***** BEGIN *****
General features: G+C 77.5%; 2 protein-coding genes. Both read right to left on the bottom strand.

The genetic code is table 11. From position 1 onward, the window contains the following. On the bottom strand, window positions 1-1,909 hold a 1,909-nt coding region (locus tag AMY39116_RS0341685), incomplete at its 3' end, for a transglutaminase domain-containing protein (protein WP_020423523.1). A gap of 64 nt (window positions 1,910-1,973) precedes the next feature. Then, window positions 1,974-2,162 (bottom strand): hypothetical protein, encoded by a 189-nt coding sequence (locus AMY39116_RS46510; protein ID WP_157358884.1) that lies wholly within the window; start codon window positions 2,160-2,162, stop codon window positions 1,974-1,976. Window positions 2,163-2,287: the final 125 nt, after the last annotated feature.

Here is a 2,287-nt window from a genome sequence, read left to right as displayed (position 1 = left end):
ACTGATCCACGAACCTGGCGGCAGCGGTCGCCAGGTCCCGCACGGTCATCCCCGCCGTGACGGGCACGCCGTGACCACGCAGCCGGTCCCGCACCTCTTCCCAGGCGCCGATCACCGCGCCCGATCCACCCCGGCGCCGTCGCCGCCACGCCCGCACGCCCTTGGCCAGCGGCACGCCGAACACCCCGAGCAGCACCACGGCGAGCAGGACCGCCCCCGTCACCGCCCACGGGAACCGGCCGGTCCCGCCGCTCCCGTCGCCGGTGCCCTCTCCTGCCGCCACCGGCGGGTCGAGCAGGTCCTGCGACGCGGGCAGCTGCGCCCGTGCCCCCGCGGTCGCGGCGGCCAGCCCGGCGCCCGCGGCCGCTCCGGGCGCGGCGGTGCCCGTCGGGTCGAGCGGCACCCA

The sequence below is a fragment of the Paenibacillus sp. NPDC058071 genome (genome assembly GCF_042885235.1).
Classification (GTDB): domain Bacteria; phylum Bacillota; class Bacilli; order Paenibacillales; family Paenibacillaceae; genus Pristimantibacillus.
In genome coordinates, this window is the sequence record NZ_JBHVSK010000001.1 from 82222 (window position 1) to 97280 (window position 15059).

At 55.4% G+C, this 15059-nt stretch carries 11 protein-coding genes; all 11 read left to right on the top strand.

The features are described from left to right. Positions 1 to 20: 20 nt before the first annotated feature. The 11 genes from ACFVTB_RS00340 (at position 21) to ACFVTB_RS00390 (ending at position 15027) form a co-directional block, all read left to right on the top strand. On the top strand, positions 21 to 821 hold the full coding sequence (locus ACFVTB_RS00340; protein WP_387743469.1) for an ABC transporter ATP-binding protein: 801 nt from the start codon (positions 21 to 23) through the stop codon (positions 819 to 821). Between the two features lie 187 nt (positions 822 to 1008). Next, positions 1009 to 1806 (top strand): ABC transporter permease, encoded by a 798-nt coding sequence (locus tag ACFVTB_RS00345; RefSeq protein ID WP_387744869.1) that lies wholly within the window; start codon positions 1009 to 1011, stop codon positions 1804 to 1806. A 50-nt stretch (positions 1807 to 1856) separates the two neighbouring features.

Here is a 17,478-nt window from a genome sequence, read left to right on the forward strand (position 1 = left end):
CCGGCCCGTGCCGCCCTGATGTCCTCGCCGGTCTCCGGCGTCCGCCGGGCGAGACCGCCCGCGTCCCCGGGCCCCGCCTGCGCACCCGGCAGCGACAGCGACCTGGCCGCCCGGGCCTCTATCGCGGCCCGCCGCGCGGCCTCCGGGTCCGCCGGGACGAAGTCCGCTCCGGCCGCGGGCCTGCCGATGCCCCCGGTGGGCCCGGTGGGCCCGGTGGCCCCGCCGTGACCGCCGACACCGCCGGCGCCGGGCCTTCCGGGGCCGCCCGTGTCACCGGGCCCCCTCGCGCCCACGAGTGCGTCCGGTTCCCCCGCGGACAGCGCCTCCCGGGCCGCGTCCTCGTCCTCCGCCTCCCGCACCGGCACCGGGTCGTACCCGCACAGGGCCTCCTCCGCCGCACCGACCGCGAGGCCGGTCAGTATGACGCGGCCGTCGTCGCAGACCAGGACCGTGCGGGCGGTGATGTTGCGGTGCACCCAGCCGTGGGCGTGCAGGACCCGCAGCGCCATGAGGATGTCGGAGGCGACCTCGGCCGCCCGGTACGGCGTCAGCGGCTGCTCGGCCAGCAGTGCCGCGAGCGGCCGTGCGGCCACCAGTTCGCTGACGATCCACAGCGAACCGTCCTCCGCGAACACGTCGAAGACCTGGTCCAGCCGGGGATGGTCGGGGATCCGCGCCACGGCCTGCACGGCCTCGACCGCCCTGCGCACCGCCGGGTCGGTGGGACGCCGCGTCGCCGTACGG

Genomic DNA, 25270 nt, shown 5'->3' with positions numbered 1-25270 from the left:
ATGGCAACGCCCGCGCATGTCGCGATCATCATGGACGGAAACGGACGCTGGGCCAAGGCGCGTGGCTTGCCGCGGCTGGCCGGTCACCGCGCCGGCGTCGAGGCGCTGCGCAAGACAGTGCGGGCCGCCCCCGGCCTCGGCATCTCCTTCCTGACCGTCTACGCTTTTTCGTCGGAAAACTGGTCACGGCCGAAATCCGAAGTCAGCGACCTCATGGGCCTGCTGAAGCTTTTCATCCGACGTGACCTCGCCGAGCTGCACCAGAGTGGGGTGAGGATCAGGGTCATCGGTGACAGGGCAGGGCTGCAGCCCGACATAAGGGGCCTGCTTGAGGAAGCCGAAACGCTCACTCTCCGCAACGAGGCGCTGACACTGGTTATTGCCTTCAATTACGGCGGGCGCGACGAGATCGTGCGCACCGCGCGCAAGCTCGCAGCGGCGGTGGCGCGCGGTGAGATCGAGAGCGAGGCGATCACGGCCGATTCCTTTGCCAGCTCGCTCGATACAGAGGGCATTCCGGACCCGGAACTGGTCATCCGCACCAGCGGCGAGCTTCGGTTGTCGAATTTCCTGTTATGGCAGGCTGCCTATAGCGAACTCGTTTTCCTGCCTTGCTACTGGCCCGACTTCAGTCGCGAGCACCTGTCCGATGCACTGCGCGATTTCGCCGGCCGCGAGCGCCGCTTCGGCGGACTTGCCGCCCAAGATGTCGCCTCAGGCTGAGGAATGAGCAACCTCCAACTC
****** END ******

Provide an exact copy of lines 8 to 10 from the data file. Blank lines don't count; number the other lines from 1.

At 55.4% G+C, this 15059-nt stretch carries 11 protein-coding genes; all 11 read left to right on the top strand.

The features are described from left to right. Positions 1 to 20: 20 nt before the first annotated feature. The 11 genes from ACFVTB_RS00340 (at position 21) to ACFVTB_RS00390 (ending at position 15027) form a co-directional block, all read left to right on the top strand. On the top strand, positions 21 to 821 hold the full coding sequence (locus ACFVTB_RS00340; protein WP_387743469.1) for an ABC transporter ATP-binding protein: 801 nt from the start codon (positions 21 to 23) through the stop codon (positions 819 to 821). Between the two features lie 187 nt (positions 822 to 1008). Next, positions 1009 to 1806 (top strand): ABC transporter permease, encoded by a 798-nt coding sequence (locus tag ACFVTB_RS00345; RefSeq protein ID WP_387744869.1) that lies wholly within the window; start codon positions 1009 to 1011, stop codon positions 1804 to 1806. A 50-nt stretch (positions 1807 to 1856) separates the two neighbouring features.

Here is a 17,478-nt window from a genome sequence, read left to right on the forward strand (position 1 = left end):